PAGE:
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I have seen similar questions but none with a definitive answer. I host dozens of WP sites on a cloud server (all latest version) however this causes a lot of unnecessary backup activity. I am not a fan of multisite. Really I am just looking to simplify by keeping a core set of files in a central location that can be read by all domains. The preference would be to extend this by allowing versions.

Core > 3.2.1

Core > 3.2.2

then point a domain to the prefered version of central files. This would allow me to backup only uploads, theme and database files.

Wondering if there is some documentation out there on this subject without having to do any heavy modifications?

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6  
What is it about multisite that you don't like? I use it for this exact reason. –  user1337 May 29 '12 at 16:01
    
I have to say, it sounds like you are making a really crappy version of multisite... Going to these lengths not to use multisite seems superstitious... Would definitely like to know what it is about multisite that you don't like to warrant this idea instead. –  Jake Apr 4 '13 at 1:18
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2 Answers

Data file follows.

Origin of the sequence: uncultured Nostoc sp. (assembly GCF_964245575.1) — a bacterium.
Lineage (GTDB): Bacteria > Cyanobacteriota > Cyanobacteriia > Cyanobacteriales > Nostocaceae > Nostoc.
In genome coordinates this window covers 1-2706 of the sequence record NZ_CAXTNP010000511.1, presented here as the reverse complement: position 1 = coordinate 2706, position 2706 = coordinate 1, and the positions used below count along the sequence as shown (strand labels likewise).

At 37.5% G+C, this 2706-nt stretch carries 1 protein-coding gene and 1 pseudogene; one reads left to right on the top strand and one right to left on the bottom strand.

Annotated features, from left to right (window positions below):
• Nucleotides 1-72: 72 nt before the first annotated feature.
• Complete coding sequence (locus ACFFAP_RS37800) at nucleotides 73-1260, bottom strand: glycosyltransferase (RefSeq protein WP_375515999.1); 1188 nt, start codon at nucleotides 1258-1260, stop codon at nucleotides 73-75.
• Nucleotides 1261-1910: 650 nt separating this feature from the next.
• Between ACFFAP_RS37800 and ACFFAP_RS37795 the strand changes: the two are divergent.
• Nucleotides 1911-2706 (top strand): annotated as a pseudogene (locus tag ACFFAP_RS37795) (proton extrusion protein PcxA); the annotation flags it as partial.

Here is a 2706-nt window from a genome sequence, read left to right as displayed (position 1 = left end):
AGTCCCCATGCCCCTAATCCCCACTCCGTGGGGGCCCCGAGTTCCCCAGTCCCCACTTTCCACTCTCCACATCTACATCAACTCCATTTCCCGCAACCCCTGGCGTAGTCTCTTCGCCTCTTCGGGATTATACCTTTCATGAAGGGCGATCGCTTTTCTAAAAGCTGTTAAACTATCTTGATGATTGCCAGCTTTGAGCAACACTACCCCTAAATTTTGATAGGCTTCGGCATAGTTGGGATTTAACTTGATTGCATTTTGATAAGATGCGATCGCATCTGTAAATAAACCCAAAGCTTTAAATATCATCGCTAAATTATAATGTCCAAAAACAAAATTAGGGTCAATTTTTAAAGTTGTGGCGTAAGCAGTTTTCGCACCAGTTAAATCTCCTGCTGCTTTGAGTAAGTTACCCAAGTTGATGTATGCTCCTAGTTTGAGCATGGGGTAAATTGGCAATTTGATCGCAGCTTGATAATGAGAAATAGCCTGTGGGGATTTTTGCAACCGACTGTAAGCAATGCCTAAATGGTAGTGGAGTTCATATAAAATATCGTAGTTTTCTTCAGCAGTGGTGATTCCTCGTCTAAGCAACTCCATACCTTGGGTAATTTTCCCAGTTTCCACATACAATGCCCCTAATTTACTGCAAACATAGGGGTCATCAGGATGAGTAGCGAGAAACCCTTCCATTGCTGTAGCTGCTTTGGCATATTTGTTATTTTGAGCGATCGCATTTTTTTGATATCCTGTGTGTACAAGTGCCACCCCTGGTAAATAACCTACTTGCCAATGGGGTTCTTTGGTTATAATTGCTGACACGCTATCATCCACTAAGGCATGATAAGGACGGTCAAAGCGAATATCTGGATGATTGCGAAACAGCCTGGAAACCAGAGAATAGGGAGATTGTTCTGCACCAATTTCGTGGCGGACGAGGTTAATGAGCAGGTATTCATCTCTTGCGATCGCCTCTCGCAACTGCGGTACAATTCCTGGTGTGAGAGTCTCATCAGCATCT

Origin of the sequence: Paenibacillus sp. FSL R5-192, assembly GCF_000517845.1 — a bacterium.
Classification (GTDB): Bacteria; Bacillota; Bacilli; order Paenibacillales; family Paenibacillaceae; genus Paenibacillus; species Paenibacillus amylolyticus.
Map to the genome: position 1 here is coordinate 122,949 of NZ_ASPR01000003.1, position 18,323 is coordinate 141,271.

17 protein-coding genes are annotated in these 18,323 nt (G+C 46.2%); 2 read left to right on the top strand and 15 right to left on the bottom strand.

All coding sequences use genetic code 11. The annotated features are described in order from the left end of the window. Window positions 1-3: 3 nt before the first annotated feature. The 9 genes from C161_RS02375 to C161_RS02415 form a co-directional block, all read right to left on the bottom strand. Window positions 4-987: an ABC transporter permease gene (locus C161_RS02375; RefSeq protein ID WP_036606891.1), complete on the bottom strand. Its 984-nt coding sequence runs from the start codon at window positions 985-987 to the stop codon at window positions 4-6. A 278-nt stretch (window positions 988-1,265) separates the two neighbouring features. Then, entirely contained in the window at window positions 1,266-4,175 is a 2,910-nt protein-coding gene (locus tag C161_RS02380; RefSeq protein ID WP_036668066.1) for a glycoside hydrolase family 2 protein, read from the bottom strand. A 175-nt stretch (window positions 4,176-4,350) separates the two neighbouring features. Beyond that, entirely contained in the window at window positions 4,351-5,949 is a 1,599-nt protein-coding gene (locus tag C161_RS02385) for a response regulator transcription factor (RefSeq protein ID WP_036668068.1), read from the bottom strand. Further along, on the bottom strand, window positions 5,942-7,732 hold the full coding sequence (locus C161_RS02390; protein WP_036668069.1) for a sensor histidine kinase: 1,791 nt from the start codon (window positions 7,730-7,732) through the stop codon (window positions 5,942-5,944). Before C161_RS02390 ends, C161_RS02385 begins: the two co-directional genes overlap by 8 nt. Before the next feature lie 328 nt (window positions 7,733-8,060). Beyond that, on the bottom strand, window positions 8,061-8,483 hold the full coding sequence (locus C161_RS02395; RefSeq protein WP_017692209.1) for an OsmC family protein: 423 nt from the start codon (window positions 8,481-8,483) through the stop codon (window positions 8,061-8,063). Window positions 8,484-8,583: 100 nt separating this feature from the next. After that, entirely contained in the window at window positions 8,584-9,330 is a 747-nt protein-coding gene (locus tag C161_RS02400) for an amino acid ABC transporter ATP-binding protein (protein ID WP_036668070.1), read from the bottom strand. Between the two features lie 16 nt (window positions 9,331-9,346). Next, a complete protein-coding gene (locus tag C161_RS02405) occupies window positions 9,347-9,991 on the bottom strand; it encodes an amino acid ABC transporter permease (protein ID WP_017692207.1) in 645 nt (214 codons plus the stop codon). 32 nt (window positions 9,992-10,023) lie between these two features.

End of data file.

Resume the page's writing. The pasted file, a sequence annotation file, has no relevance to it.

Sharing single set of core files without multisite is a setup technique that kind of make sense, yet kind of very under explored - exactly because multisite exists.

The latest iteration of it (that I know of) has been suggested by Mark Jaquith to be:

sites
  |__ ms.dev
  | |__ content
  | |__ index.php
  | |__ wp => ../../wordpress/stable
  | |__ wp-config.php
  |__ one.dev
  | |__ content
  | |__ index.php
  | |__ wp => ../../wordpress/stable
  | |__ wp-config.php
  |__ two.dev
  | |__ content
  | |__ index.php
  | |__ wp => ../../wordpress/stable
  | |__ wp-config.php
wordpress
  |__ 3.5.2
  |__ 3.6
  |__ stable => 3.6
  |__ wp-config.php

Note that symlinks are used to "fake" core files still being present in every site. Trying to load JS resources from different domain is problematic because of browsers' security measures. With subdirectory layout it should be trivial to exclude them from backups, etc.

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I think you find Mark Jaquith's WP skeleton along with a symlinked 'wp' folder should do the trick, though plugins that attempt to include core files (rare but they exist) may fail, depending on how your server is configured.

https://github.com/markjaquith/WordPress-Skeleton

http://en.wikipedia.org/wiki/Symbolic_link

OR

Use the skeleton and exclude that folder from backups.

PS- You’d handle versions by just repointing the symlink to a different common WP version.

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